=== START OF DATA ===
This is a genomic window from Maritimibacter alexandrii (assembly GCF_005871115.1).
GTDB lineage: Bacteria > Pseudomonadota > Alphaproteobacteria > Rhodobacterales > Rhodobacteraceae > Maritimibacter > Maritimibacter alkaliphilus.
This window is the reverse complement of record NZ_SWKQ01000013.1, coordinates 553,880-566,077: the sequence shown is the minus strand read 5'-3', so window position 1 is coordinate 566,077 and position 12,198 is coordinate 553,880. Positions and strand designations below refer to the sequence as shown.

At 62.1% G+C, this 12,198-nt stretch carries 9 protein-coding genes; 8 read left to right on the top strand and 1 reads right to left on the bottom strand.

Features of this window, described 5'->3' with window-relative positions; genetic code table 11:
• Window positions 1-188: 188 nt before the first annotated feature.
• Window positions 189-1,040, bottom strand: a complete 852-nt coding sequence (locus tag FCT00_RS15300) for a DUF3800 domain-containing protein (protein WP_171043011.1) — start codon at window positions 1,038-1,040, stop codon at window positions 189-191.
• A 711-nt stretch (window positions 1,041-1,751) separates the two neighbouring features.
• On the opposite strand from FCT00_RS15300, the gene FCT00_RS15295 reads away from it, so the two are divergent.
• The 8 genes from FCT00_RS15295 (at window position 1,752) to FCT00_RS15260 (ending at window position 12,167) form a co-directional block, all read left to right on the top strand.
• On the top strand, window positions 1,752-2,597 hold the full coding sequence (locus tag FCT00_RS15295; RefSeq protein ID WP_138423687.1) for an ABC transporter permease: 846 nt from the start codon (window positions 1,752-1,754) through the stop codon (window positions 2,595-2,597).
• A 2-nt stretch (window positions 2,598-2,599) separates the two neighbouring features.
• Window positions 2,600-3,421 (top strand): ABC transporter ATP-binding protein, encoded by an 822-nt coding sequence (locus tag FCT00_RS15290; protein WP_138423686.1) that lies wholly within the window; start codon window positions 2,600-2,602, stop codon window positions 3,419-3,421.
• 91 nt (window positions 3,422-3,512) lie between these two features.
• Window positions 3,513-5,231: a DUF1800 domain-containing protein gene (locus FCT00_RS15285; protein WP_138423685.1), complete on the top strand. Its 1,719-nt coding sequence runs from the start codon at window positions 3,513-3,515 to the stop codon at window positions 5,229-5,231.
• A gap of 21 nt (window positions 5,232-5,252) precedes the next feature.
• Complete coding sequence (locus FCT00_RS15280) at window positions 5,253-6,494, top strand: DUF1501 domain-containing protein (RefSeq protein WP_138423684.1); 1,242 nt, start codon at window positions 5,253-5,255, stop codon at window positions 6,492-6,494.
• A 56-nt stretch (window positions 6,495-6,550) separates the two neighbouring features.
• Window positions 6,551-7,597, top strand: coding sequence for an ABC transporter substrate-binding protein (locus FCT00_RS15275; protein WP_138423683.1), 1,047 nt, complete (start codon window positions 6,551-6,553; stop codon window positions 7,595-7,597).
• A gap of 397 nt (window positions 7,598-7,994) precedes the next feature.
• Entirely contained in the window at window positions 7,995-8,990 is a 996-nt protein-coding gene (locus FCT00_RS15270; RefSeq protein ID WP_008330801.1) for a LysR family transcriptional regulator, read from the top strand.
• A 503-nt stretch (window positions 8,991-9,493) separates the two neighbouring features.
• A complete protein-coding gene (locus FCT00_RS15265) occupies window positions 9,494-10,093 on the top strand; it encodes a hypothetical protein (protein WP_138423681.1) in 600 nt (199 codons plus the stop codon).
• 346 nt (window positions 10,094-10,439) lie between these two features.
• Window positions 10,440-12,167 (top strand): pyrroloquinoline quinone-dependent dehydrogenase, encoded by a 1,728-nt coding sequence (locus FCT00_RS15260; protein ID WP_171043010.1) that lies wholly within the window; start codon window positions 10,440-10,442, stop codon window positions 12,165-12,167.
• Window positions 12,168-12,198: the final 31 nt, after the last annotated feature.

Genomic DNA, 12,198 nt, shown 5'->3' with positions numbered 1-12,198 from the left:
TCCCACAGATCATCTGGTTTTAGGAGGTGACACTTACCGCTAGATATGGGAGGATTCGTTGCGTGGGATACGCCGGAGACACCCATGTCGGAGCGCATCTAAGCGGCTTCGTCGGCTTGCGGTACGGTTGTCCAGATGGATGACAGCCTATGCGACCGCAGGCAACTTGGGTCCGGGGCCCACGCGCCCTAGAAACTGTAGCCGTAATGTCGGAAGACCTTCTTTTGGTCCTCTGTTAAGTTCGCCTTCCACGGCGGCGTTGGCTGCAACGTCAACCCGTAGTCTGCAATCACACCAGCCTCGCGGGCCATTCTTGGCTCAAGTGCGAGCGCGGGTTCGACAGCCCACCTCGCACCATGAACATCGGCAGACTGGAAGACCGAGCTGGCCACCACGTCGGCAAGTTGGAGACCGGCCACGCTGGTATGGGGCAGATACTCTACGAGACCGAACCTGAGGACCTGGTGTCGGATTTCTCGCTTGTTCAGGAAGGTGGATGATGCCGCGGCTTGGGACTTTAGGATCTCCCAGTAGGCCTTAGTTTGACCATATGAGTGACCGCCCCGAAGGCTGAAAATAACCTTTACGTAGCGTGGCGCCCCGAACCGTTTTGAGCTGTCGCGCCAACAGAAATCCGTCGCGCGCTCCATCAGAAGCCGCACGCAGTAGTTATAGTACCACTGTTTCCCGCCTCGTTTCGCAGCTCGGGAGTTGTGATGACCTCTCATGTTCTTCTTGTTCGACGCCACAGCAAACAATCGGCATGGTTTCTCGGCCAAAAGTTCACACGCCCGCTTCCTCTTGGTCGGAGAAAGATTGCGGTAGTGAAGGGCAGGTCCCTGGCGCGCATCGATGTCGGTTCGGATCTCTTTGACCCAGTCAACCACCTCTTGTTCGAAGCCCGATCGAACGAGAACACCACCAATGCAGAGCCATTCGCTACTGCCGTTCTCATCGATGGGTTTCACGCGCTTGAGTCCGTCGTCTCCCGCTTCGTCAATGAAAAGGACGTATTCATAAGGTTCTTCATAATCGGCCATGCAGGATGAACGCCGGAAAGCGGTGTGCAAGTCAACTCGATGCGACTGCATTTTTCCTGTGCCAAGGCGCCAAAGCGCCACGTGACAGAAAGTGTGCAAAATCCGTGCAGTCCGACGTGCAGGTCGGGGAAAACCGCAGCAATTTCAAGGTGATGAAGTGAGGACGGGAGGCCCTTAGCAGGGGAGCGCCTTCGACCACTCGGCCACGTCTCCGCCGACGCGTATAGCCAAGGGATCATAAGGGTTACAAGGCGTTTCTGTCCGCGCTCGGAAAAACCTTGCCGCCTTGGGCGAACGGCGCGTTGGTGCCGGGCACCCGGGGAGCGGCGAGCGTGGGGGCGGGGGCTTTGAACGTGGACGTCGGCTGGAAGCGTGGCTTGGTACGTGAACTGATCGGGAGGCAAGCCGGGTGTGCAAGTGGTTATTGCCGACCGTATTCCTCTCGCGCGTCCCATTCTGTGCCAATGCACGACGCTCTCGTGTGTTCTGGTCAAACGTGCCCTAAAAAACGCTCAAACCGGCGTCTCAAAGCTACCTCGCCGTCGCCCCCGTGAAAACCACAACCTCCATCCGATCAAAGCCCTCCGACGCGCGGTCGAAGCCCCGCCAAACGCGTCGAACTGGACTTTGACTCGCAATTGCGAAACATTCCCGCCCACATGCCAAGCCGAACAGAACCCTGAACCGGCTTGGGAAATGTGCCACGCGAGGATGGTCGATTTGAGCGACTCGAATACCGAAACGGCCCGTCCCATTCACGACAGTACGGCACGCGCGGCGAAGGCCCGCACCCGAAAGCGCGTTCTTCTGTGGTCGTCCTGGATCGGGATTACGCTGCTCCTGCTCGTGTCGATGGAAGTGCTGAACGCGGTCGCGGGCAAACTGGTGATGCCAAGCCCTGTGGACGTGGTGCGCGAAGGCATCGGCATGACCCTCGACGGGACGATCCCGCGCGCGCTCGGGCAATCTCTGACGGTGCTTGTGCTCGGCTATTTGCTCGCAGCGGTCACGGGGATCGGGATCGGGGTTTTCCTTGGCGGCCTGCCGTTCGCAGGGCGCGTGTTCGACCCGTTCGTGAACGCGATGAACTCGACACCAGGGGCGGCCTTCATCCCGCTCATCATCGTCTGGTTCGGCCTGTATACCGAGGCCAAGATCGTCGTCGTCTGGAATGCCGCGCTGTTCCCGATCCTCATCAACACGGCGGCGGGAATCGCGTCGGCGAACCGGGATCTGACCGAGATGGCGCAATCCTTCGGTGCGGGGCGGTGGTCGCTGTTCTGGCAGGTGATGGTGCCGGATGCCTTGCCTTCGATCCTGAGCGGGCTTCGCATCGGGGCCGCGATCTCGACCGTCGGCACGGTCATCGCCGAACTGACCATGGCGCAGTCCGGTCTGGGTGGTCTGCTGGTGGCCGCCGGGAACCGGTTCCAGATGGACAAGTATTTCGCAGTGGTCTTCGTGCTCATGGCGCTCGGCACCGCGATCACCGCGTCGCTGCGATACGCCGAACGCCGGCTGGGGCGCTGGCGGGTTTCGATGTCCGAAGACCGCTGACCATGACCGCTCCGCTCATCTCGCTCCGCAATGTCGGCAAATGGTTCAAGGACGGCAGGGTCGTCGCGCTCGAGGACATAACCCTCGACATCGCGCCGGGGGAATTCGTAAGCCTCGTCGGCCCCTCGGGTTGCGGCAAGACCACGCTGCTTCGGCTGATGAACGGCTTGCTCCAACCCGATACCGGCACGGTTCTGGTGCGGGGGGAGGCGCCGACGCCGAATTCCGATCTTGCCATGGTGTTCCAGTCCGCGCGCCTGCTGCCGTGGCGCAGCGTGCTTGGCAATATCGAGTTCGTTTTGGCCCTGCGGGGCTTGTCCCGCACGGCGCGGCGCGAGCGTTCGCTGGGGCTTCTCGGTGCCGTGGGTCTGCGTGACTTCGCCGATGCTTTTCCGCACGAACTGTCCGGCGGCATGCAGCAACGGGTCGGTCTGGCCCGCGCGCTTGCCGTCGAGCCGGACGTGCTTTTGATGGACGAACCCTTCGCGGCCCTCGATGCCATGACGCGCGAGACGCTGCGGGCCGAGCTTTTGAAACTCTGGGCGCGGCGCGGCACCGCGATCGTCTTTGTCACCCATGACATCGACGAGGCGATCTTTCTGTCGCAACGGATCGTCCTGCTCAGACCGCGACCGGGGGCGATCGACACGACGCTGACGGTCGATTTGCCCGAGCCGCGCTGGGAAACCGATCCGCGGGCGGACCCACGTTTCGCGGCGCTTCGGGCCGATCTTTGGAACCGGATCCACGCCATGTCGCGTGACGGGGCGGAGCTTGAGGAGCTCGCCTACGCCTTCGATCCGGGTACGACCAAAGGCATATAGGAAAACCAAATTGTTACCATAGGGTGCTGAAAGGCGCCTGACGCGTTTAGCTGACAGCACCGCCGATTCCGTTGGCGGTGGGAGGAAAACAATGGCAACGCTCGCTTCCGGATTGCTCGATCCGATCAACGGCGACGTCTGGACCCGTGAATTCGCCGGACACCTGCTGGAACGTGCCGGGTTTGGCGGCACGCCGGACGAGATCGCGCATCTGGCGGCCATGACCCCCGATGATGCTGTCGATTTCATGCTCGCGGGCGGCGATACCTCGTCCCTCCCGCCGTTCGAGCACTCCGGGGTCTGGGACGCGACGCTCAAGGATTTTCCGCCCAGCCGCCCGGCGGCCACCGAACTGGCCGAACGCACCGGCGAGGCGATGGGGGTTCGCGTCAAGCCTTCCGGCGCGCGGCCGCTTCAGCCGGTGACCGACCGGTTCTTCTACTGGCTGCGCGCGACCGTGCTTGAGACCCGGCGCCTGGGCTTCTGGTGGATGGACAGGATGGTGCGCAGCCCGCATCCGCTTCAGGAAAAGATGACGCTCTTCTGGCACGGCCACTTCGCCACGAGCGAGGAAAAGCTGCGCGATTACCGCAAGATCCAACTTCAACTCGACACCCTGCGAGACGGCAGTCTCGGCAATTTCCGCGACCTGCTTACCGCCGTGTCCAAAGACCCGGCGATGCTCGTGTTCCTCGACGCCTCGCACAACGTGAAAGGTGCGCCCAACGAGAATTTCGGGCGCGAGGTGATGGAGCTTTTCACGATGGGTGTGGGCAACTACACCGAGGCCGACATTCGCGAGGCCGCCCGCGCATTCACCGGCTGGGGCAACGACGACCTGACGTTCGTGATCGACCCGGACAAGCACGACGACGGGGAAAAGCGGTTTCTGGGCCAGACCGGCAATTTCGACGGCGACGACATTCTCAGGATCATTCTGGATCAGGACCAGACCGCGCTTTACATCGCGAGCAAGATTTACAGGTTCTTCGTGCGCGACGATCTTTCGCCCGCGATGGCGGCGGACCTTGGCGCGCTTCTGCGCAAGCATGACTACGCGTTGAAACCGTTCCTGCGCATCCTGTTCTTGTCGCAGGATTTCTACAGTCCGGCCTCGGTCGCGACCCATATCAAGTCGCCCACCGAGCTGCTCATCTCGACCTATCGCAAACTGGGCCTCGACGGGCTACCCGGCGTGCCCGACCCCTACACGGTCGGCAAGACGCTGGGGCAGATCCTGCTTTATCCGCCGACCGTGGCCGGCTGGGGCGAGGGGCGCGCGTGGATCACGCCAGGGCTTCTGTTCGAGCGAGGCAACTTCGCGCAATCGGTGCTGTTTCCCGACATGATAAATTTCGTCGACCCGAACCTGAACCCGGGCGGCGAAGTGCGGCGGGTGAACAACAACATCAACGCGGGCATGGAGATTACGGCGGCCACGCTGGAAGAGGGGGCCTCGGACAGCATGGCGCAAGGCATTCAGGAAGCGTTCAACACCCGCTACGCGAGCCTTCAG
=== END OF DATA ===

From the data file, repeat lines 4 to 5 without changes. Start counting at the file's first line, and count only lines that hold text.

At 62.1% G+C, this 12,198-nt stretch carries 9 protein-coding genes; 8 read left to right on the top strand and 1 reads right to left on the bottom strand.

Features of this window, described 5'->3' with window-relative positions; genetic code table 11: